Bill Evans’ piece on the decline of conservative Reformed Protestantism has been making the rounds and it raises an important question about the better and worse times in church history. He starts by noting that conservative Presbyterians are not as influential as they once were:
A while back my friend Anthony Bradley posted an insightful and provocative blog piece asking why the popular influence of conservative Presbyterians prominent a few decades back (e.g., Jim Boice, R. C. Sproul, Sinclair Ferguson, and John Frame) seems to have waned in comparison to Baptists of a broadly Reformed soteriological persuasion. I posted an extended comment at the time, and thought I would expand on it here.
There are at least two big issues in play—the Baptistic Reformed success as driven by institutions (e.g., Southern Baptist Theological Seminary, the Founders’ Movement) and gifted individuals (e.g., Don Carson, Al Mohler, Mark Dever, Mark Driscoll) on the one hand, and the apparent Presbyterian decline on the other. As a Presbyterian I’m not particularly well equipped to comment on the first, but I think I have something to offer about the second.
Of course, the Presbyterian and Reformed tradition has been declining as a percentage of the American population since the nineteenth century. But statistics available in resources like ARDA and the Yearbook of American and Canadian Churches indicate that some of the NAPARC denominations are plateaued or in decline. This is worrisome, and the reasons are doubtless complex, having to do with social as well as theological factors. Below are five general observations from the “for what it’s worth department.”
Matt Tuininga agrees and disagrees:
Evans describes the commitment of many Presbyterians to an increasingly rigid, or fundamentalist understanding of the authority of Scripture. He also worries about an exaggerated confidence in the ability of confessions to productively shape (or leverage?) Scriptural interpretation. When our obsession is with preserving our own micro-traditions, pale imitations of a once great theological and ecclesiastical stream, the temptation is overwhelming to manipulate Scripture for our own purposes, ignoring the difference between the Word and human interpretation of that Word. When we have an exaggerated understanding of the exhaustive significance of 16th and 17th century confessions designed with 16th and 17th century problems in mind, our theology, preaching, and church life quickly become more like artifacts in a museum than like the faithful witness of Christ’s church in 21st century America.
No doubt things are not quite as bleak as this blog post might suggest. And neither Evans nor I are suggesting that Reformed believers abandon the authority of Scripture or vigorous allegiance to our confessions. The problem is not with historic Reformed theology at all, per se. But what Evans seems to be suggesting, and if so, I agree with him, is that the church needs to reexamine whether a tragic preoccupation with tradition and with the forms, practices, and controversies of the past is actually undermining the authority of Scripture, the role for which our confessions were historically intended, and our faithful witness in the present. One thing seems clear. In terms of size, influence, and prospects, the Reformed tradition is, and has been for quite some time, in serious decline. We have a lot of soul-searching to do.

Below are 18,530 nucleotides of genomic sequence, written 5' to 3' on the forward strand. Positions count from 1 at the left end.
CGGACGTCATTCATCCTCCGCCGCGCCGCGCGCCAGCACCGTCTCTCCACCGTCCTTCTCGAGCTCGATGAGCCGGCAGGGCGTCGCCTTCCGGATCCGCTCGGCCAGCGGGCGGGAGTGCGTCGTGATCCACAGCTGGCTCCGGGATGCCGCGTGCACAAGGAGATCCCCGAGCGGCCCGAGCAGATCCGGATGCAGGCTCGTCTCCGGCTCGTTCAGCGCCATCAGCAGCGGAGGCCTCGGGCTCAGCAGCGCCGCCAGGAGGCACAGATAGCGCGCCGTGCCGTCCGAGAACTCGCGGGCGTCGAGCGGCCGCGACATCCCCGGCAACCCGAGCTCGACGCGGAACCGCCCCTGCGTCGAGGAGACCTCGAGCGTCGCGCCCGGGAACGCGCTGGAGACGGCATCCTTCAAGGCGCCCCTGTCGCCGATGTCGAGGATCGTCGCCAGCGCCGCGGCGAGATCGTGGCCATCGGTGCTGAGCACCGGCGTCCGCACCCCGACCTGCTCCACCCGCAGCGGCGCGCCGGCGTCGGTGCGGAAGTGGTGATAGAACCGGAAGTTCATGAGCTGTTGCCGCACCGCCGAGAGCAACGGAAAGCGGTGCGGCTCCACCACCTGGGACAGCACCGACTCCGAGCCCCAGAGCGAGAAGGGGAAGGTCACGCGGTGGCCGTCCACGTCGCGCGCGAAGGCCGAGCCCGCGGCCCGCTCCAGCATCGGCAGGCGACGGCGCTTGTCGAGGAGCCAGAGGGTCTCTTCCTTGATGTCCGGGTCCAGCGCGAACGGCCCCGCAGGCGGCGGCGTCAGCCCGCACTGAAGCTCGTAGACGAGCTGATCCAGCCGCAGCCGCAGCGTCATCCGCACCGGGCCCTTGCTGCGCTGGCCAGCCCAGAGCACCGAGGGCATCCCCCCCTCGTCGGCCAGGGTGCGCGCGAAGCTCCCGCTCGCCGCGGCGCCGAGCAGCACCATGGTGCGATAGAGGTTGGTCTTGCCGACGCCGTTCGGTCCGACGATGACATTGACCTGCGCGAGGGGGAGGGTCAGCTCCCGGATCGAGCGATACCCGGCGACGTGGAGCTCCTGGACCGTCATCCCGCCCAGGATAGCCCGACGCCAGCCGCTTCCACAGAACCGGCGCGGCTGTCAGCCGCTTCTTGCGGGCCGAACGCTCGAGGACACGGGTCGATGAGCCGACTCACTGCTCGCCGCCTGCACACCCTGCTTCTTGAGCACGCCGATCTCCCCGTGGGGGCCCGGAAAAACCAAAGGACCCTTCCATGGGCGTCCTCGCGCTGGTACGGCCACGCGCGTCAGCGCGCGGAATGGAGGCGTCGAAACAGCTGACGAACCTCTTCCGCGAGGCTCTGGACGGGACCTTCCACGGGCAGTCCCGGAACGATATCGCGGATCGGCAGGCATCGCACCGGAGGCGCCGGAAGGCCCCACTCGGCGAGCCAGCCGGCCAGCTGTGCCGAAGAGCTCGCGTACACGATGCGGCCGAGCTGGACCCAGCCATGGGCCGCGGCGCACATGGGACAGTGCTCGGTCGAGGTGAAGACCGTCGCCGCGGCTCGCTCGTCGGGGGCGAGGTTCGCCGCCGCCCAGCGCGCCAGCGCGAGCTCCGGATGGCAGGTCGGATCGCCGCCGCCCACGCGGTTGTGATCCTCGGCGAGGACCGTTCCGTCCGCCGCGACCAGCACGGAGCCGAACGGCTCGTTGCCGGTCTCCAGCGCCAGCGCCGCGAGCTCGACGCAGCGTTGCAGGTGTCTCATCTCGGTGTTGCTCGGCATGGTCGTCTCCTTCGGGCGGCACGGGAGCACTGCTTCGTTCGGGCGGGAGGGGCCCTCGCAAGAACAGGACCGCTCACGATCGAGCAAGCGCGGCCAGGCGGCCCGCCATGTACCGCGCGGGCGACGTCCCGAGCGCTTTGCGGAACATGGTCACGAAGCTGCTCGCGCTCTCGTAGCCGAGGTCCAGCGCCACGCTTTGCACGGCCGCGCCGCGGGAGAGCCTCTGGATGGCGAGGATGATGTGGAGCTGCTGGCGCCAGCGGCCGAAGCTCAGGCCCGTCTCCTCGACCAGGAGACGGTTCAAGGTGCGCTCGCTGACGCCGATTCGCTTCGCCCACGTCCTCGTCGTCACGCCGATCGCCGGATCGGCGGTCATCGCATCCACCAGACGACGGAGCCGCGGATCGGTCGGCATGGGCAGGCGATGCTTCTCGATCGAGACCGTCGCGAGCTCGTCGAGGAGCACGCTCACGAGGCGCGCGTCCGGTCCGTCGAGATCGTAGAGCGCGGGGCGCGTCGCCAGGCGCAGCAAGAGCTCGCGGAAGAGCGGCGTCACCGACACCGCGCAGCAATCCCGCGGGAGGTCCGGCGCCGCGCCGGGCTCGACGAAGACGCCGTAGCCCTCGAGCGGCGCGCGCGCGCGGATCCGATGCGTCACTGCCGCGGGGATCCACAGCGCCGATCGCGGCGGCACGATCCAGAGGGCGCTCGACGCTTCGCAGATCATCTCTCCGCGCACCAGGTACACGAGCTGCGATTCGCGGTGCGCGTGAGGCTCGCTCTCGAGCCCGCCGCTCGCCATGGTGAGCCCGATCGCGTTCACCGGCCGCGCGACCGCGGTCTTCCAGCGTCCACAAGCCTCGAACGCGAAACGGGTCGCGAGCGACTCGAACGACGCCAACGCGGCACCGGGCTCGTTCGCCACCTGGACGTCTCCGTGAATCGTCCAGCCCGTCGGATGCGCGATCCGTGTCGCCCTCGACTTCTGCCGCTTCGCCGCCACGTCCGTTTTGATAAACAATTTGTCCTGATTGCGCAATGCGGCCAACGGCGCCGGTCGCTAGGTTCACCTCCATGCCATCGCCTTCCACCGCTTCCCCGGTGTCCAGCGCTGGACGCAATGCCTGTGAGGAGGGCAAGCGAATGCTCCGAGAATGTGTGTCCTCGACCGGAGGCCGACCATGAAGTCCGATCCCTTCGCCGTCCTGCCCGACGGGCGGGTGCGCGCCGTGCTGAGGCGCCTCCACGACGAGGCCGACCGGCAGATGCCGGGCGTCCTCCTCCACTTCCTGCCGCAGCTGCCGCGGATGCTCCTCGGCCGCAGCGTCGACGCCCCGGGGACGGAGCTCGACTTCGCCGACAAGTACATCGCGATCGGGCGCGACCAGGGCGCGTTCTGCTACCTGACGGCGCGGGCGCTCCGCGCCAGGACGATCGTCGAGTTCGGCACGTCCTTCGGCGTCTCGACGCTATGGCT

One item worth highlighting, as the title of the post indicates, is that despite the amazing popularity of TKNY in conservative Presbyterian circles, Tim Keller cannot make up for the presence that the likes of Jim Boice and R. C. Sproul projected and still project. It could be that associations with The Gospel Coalition so water down Keller’s Presbyterian identity that his influence from deep within one of the largest, most media-saturated, and wealthiest cities in the history of redemption cannot make up for the sheer doctrinal firepower of the old regulars at the Philadelphia Conference on Reformed Theology.
The bigger aspect here, though, is how to assess the relative strength of Reformed Protestantism, whether thirty years ago, three hundred years ago, or today. The present is always the hardest to assess. What lasts is seldom known now. (It looks like the Harlem Shake has surpassed Gangnam Style. What a shame.) So making projections about the health of Reformed Protestantism based on contemporary observations is inadvisable.
When it comes to thirty years ago, it is possible to argue as I did in Between the Times that at least one conservative Presbyterian communion is doing better than it was. But the study of church history should always breed sobriety rather than enthusiasm. This is not because the history of Christianity is one long story of decline. It is instead because in the case of Reformed Protestant history, the Reformed churches have always faced an uphill battle. In fact, when the churches were at their most influential (the Free Church of Scotland, the Reformed Church of the Netherlands [GKN], or even the PCUSA), they were generally the most mixed they ever were. It is the nature of any organization, even spiritual ones, that when they become large, they also become fat.
In which case, it is interesting to notice that when they were turning heads thirty years ago, Boice and Sproul were still ministers in the mainline (not conservative) Presbyterian Church, which was hardly the strongest platform from which to lead a recovery of Reformed teaching and ministry.
I myself am not sure where conservative Presbyterianism is headed. I do hold to the view that the healthiest path for conservative Presbyterianism is not celebrity speakers and theologians but churches where worship is lean, teaching confessional, and government procedural. Slow and steady many not win the race. But in the eternal life race, finishing is pretty good.